This latter part makes the EY Garage-Lab, not just another safe playground for clients to experiment with blockchain but a safe platform to experiment within a company who is putting its money where its mouth is.

On cryptocurrencies, EY is putting its money where its mouth is!

On cryptocurrencies, EY is boldly moving from Talk to Walk!

Daily Fintech Advisers provides strategic consulting to organizations with business and investment interests in Fintech & operates the Fintech Genome P2P Knowledge Network. Efi Pylarinou is a Digital Wealth Management thought leader.

Insurance helps Bitcoin become safer for mainstream consumers

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Bank depositors get tax-payer funded insurance in many jurisdictions (such as FDIC in America) in case a bank goes bankrupt. Your Bitcoin in Mt.Gox or BitFinex….buyer beware.
People paying by Credit Card can fight back against a fraudulent charge. Once you send those Bitcoin it is like handing over cash…buyer beware.
Bitcoin early adopters and true believers are technically savvy enough to protect themselves in these kind of situations. For 99.99% of the world, a bit more reassurance is needed.
That sounds like a job for Insurance – pay some money for peace of mind. This post looks at how Insurance companies are stepping up to the plate.
Japan 
The most high profile Bitcoin exchange failure was Mt.Gox, based in Japan. So it is no surprise that the first major rollout of Insurance for Bitcoin exchanges comes from Japan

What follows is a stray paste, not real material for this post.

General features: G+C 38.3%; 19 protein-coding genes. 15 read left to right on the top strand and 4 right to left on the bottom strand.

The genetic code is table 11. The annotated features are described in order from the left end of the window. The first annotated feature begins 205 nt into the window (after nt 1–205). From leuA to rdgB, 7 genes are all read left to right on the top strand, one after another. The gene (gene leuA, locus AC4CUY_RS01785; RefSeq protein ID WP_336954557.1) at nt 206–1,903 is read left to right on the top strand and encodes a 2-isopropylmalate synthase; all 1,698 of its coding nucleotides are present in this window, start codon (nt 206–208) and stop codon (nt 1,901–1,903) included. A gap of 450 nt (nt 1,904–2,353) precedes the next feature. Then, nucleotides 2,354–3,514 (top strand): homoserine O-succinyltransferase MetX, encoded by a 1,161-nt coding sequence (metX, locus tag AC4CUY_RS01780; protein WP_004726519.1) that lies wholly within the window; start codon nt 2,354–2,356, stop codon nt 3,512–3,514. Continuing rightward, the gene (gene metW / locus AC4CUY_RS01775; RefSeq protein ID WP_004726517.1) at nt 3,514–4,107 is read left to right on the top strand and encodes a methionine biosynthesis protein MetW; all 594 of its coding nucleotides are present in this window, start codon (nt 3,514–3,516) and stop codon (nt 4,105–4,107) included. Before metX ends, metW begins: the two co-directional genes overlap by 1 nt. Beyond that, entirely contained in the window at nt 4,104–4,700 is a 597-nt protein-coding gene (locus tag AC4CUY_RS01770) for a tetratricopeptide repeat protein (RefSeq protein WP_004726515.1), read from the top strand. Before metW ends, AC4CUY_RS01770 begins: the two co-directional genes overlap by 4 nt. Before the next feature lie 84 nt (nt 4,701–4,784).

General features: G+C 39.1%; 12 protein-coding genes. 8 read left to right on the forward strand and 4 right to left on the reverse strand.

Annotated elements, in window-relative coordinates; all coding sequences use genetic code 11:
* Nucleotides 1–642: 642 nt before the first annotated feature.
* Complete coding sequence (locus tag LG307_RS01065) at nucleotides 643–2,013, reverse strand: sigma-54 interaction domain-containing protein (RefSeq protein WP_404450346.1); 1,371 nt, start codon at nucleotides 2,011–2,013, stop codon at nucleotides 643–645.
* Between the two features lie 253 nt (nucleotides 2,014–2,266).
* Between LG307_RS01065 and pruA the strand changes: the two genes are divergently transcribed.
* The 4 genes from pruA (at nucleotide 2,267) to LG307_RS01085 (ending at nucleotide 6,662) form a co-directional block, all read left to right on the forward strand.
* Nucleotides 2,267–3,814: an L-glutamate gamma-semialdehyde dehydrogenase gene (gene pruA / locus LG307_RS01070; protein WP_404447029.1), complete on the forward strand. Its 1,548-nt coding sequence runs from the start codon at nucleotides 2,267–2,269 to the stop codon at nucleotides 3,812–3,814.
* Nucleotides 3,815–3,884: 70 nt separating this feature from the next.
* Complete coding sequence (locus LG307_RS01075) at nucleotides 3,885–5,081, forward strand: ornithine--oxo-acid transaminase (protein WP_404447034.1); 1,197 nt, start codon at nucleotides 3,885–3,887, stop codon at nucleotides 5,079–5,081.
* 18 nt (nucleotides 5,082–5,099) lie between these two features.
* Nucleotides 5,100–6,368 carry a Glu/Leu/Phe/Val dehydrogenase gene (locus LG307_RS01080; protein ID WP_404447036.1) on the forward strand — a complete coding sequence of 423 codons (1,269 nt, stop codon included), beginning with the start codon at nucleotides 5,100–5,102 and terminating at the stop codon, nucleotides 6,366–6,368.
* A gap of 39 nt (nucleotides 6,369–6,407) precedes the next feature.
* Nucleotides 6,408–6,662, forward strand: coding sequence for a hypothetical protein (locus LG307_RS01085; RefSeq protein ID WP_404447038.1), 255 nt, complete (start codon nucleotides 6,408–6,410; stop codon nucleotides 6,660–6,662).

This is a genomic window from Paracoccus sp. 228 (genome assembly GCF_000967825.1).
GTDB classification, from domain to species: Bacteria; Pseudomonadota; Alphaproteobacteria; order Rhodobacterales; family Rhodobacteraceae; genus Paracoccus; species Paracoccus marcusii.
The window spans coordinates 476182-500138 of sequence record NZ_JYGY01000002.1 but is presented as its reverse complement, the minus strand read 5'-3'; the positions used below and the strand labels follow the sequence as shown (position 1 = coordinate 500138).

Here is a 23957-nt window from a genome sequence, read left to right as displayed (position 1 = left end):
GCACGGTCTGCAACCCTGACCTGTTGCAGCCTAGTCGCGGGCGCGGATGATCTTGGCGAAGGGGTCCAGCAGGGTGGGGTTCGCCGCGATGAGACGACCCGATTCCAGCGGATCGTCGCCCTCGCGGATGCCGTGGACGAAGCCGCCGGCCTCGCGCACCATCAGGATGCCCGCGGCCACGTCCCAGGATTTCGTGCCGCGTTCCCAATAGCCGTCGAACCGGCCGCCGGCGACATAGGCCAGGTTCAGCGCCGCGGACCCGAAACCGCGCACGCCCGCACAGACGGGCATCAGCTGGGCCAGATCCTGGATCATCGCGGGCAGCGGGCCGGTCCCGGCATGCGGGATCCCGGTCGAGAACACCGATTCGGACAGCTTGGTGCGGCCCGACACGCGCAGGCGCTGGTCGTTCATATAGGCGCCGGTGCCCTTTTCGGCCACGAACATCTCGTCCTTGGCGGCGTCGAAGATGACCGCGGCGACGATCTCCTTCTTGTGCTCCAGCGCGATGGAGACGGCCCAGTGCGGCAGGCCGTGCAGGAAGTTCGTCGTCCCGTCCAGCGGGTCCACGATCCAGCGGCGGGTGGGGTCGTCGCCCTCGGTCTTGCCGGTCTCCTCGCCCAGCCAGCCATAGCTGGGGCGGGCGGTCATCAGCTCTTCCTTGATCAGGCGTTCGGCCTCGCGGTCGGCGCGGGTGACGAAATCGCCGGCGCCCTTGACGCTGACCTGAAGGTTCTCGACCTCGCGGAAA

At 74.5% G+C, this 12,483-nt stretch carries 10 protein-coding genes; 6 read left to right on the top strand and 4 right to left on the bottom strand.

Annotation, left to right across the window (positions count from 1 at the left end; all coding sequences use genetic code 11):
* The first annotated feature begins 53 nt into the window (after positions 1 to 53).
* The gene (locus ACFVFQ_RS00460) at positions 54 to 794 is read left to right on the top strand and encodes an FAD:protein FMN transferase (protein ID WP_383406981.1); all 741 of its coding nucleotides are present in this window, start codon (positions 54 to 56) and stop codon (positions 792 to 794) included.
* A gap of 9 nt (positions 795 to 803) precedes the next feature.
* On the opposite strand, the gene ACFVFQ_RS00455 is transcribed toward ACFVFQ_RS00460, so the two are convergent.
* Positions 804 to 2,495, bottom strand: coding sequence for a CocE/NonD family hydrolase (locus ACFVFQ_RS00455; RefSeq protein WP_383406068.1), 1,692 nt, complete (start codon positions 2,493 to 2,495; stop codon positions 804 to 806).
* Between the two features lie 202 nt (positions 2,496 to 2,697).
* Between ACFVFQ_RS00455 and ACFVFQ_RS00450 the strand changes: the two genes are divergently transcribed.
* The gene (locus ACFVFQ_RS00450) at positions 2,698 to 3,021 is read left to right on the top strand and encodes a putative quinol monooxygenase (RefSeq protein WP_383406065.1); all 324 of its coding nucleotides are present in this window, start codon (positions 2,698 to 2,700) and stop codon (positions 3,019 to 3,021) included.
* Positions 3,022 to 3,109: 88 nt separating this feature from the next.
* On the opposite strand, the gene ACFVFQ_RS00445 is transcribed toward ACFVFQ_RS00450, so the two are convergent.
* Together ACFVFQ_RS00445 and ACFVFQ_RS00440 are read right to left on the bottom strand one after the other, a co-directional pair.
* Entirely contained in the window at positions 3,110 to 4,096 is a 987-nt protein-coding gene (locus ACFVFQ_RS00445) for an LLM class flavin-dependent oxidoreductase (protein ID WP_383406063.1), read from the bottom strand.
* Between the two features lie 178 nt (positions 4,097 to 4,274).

Mitsui Sumitomo Insurance offers insurance to bitcoin exchanges globally. This is not exactly new, but in the past each deal was very custom negotiated. Mitsui Sumitomo Insurance seems to want to make this a more routine line of business.
Brave New Coin has the details, which is useful as the Mitsui Sumitomo Insurance offering to bitcoin exchanges is still only in Japanese.
The plan’s total theft cover ranges from ten million yen (US$88,500) up to one billion yen (US$8.85 million). It also covers loss from internal and external threats, including employee theft, mistakes, cyberattacks, and other unauthorized access.
The first customer is Japan’s largest exchange, Bitflyer. By working with a highly professional exchange, Mitsui Sumitomo Insurance can offer best practice advice. After a number of bitcoin exchange blow ups, the best practices are now well established. If a bitcoin exchange follows these, the risk of loss goes down (which is good for the Insurer) and being insured will help bitcoin exchanges to gain consumer confidence.
This is a critical plank in Bitcoin growing up and becoming mainstream.
The Bank like Bitcoin platforms